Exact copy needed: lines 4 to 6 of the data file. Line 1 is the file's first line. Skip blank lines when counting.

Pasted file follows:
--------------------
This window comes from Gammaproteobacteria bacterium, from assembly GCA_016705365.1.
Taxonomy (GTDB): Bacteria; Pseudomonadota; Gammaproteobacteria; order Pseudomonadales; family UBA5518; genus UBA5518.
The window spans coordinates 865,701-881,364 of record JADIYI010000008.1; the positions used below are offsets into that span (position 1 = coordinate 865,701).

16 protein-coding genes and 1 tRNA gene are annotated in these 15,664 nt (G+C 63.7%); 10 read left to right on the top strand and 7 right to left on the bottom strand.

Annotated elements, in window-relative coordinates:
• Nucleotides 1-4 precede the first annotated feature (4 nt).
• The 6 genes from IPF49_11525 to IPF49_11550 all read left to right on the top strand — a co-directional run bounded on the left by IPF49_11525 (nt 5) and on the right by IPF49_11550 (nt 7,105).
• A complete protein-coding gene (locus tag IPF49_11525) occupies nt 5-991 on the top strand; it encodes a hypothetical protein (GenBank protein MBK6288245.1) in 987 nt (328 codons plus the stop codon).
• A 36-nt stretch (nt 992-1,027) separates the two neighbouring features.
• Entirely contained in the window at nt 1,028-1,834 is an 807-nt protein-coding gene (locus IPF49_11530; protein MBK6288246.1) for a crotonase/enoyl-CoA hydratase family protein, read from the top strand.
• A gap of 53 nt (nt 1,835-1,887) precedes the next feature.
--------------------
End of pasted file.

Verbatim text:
16 protein-coding genes and 1 tRNA gene are annotated in these 15,664 nt (G+C 63.7%); 10 read left to right on the top strand and 7 right to left on the bottom strand.

Annotated elements, in window-relative coordinates:
• Nucleotides 1-4 precede the first annotated feature (4 nt).